A Brief History of Hearing Aids

Ear Trumpets

We may take it as a given that our hearing aids are scarcely detectable, can be controlled with our smartphones, and can differentiate between speech and background sound. What we might not realize, however, is that those capabilities are the products of 400 years of experiment, design, and enhancement.

Even 5 years ago, hearing aids could not deliver the clarity of sound generated at present. To understand why, let’s trace the history of hearing aids—beginning today and travelling backwards—to observe how hearing aids would have handled your hearing loss in four different years: 2016, 1985, 1940, and 1650.

2016 – Modern Digital Hearing Aids

It’s 2016 and you’re searching to treat your hearing loss. You launch a web browser, search for a community hearing care professional, submit a brief form, and schedule a consultation.

At your hearing test, your hearing is examined using sophisticated computer technology that precisely evaluates your hearing. Then, with the assistance of your hearing care expert, you select a hearing aid that fits your requirements from a wide range of models.

Then, your hearing professional programs your new hearing aids to magnify only the sounds and frequencies you have difficulty hearing, which results in crystal clear sound without distortion.

If you were to tell someone in the 1980’s that this would be the process, they wouldn’t have thought it was possible.

So what did make it possible? In short, digital technology.

For the majority of their history, there was no way for hearing aids to discern between assorted sound frequencies. Hearing aids would amplify all inbound sound, including background noise, producing distorted sound.

The digital revolution addressed that problem. With digital technology, all information can be transformed, stored, and manipulated as permutations of 0’s and 1’s. Digital technology made it possible for hearing aids to convert sound frequencies into digital information, which could then be labeled according to which sounds should be amplified (speech) and which should be suppressed (background noise).

The first all-digital hearing aid was manufactured in 1995, and since that time the technology has improved exponentially, ultimately to include wireless capability.

1985 – Transistor Hearing Aids

Now, imagine it’s 1985 and you’re seeking to treat your hearing loss. You can forget searching for a local hearing care provider on the internet because the first commercial internet service provider won’t be founded until 1989.

You would need to use the yellow pages, rely on referrals, or drive around the neighborhood to find a hearing care practice.

After scheduling a consultation and having your hearing checked, your options for hearing aids are very restricted. Without the microprocessor and digital technology, hearing aids were engineered with a series of transistors. This adds size and higher power requirements, leading to larger batteries and larger hearing aids.

Additionally, without the benefit of digital technology, the hearing aid cannot distinguish between different frequencies of sound. Hearing aids receive incoming sound and the transistors function as basic amplifiers, amplifying all sound. So if you’re in a loud room, speech recognition will be nearly impossible.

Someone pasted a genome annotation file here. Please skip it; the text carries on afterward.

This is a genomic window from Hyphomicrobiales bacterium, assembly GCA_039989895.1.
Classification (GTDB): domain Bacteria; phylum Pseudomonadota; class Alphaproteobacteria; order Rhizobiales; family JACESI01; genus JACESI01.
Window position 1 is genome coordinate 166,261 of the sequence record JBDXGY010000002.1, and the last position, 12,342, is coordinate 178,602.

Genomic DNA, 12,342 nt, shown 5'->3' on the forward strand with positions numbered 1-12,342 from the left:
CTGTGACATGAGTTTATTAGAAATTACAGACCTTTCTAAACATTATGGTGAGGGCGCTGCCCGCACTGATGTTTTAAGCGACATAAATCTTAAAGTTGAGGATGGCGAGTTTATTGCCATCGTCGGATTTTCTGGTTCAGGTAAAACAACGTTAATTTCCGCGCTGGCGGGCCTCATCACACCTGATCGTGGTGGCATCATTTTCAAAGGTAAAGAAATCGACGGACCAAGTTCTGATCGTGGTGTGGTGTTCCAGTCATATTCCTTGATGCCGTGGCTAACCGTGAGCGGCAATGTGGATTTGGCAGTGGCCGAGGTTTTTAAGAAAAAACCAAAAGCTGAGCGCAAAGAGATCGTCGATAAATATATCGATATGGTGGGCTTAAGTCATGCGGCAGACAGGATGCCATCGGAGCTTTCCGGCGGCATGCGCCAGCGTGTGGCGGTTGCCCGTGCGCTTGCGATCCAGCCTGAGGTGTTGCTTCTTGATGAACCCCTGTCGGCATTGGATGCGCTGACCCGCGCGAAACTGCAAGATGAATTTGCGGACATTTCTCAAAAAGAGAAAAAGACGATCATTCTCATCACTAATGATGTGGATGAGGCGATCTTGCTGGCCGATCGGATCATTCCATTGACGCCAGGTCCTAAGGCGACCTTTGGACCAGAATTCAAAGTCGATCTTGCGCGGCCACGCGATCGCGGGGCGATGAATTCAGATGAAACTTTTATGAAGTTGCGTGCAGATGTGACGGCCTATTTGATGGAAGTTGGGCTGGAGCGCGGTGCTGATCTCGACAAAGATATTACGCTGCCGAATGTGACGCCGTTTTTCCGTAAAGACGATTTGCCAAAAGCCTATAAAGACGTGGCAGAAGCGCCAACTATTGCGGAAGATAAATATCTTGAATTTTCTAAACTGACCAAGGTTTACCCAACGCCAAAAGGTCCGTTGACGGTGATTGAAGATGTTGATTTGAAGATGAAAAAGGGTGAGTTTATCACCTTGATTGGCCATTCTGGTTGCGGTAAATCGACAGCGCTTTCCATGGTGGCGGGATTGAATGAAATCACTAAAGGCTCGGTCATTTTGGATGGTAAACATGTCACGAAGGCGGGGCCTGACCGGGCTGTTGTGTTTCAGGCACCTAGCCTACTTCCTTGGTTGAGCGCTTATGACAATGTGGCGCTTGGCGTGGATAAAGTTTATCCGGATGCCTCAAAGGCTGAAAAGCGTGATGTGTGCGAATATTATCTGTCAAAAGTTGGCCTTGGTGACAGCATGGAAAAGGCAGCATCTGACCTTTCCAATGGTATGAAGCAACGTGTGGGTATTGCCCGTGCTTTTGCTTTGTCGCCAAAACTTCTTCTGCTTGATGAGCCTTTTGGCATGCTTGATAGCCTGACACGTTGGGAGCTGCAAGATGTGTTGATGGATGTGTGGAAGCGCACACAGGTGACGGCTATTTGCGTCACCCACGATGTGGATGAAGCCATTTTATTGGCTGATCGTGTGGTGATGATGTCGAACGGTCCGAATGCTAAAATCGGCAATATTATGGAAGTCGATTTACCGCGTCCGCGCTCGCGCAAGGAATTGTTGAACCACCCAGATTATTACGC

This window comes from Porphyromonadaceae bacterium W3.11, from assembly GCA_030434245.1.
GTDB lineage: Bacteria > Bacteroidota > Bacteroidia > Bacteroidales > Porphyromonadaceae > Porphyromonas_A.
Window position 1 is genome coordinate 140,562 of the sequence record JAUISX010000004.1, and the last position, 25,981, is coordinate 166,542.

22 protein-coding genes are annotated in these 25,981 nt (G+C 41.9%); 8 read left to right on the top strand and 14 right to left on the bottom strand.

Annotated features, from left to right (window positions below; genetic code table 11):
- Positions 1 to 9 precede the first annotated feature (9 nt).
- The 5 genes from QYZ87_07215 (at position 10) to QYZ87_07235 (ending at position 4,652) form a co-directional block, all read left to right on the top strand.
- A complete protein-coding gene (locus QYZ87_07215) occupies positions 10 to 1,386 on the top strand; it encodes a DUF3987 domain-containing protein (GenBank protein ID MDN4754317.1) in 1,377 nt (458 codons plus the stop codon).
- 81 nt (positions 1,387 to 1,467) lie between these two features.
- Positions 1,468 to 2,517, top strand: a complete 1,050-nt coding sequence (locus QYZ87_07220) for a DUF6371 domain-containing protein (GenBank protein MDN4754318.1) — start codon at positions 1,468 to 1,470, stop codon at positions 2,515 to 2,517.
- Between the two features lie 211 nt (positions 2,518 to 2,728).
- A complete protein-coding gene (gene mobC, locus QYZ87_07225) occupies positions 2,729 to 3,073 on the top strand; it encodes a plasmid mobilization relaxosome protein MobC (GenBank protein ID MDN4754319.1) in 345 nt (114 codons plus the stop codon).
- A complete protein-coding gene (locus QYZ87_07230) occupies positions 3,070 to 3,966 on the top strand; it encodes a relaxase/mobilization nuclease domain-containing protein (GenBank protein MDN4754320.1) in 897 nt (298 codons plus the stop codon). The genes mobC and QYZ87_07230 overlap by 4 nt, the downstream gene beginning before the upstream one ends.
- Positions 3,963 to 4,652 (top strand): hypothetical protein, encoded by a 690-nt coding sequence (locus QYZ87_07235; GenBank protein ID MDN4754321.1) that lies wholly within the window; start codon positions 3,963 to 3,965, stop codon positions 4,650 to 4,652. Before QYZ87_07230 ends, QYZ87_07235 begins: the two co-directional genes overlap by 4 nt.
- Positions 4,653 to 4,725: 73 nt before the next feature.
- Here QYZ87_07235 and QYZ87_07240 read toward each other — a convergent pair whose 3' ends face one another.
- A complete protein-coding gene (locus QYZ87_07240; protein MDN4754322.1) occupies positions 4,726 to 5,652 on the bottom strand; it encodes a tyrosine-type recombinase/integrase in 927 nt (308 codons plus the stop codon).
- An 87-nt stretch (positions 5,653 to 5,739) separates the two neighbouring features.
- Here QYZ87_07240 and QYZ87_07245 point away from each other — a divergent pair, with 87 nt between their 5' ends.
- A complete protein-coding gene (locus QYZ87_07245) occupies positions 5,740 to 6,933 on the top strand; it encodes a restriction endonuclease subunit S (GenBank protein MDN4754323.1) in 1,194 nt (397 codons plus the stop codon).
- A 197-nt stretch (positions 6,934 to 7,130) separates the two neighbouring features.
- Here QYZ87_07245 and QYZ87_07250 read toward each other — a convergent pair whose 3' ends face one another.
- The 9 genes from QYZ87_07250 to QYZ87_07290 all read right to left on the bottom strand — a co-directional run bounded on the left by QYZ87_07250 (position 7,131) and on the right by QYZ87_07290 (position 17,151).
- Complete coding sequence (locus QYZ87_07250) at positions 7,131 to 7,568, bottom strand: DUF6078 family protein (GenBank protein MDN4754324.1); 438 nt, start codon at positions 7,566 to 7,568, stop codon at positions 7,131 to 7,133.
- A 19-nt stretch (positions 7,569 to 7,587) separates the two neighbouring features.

1940 – Vacuum Tube Hearing Aids

It’s 1940 and you’re thinking about buying a hearing aid. Transistors haven’t been applied to hearing aids yet, so your choices are limited to vacuum tube hearing aids.

Vacuum tubes consume more power than transistors, so the hearing aids require larger batteries, making the hearing aids big, heavy, and cumbersome.

And once again, without digital technology, the hearing aids can only act as straightforward amplification systems, making all incoming sound louder. The hearing aids can’t enrich speech and cannot filter out background noise.

1650 – Ear Trumpets

Let’s go all the way back to 1650. There’s no digital technology, no transistors, and no vacuum tubes. As a result, there is no way to convert sound into electrical currents that can be amplified.

With electrical amplification out of the question, your only choice is mechanical amplification by focusing and compressing sound into the ear, just like what takes place when you cup your hands around your ears.

By 1650, products were developed that concentrated incoming sound into the ears, and these devices were named ear trumpets. They were prominent devices with a conical end that collected sound and a narrow end that concentrated the sound into the ear.

This would be the only technology obtainable to individuals with hearing loss for the following 250 plus years.


Let’s return to 2016. Over the course of more than 400 years of history, hearing aids have evolved from mechanical amplification devices to electrical amplification devices, from vacuum-tube-based to digital-based. They’ve come to be significantly smaller, lighter, and more effective and affordable.

They’ve also become better at distinguishing among different types of sound, and in amplifying only particular types of sound (like amplifying speech while suppressing background noise).

Every generation of hearing aid has generated a significant enhancement over the previous generation. The question is, what’s the next major milestone in the history of hearing aids?

Will we soon be able to enhance natural human hearing, rather than merely restore it?

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